Introduction: Although depression is a known risk factor for suicide, little is known about how the prevalence of co-occurring major depressive disorder (MDD) and suicidal ideation/behavior has changed in the last decade, overall and by demographic factors.
Methods: Cross-sectional study of 2009-2017 National Survey on Drug Use and Health (NSDUH) respondents who self-reported a past-year major depressive episode and past-year suicidal ideation (MDD+SI, reported “serious thoughts, plan or attempt to kill self”). Prevalence, overall and by age, gender, and race were estimated and extrapolated to the US adult population. Changes in prevalence were analyzed using design-corrected logistic regression.
Results: From 2009 to 2017, the prevalence of MDD+SI increased by 29.8% among US adults (from 1.7%-2.2%, respectively; P for trend < 0.001). Among those with MDD, a 21.6% increase was observed (25.7%-31.2%; P>0.001). By age, increases were seen in all age groups but were most pronounced among those 18-25 years old (106.7% increase from 2.8% to 5.7%; P < 0.001) and 65+ (210.2% increase from 0.2% to 0.6%; P=0.008). By sex, prevalence increased by 39.4% (1.9%-2.7%; P=0.004) among women and was stable among men. By race, increases were observed in the White and multiracial groups and stable in other race groups.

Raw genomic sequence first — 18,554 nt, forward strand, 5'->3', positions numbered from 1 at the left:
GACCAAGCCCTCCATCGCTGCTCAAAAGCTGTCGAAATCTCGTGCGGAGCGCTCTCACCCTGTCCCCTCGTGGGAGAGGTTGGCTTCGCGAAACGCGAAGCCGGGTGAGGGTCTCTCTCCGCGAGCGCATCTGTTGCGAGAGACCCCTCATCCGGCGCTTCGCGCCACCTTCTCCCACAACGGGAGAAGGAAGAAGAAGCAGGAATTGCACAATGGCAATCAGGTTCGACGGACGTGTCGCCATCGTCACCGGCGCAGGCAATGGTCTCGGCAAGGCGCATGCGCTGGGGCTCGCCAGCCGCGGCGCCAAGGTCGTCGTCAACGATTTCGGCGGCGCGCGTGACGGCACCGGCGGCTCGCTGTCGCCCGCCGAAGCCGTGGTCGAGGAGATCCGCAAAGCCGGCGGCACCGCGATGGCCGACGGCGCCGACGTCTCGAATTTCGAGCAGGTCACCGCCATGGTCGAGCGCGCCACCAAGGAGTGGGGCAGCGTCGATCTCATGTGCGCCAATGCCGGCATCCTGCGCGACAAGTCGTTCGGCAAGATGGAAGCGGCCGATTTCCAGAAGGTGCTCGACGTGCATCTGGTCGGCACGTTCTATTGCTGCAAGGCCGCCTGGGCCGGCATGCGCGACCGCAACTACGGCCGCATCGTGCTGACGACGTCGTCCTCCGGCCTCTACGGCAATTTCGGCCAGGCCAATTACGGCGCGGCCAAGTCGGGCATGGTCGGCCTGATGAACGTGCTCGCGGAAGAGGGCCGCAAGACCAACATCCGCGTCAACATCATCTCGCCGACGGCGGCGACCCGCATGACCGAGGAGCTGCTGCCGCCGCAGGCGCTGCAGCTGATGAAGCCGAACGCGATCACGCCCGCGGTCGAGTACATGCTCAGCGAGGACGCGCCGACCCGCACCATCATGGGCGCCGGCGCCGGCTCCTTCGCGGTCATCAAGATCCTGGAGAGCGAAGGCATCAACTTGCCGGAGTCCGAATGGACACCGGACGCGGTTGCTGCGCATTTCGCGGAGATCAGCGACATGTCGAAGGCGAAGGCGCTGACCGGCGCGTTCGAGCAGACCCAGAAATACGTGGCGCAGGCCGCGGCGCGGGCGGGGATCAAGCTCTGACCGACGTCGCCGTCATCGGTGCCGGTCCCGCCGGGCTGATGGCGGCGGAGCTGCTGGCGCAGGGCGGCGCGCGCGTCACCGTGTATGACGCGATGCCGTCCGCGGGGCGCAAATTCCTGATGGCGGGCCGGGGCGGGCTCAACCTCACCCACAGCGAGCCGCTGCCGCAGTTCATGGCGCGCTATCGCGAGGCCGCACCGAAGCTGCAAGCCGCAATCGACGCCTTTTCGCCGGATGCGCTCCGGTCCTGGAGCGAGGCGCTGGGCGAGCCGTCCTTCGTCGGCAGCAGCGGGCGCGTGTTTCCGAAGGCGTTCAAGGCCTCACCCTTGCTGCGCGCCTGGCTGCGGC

Conclusions: In this nationally representative survey of US adults, MDD+SI prevalence significantly increased between 2009 and 2017, notably so in young adults, women and the multiracial population. Findings suggest potential age, sex, and racial disparities that warrant attention. Further studies are needed to monitor these emerging trends to optimize clinical intervention.
This poster was presented at the 32nd annual Psych Congress, held Oct. 3-6, 2019, in San Diego, California.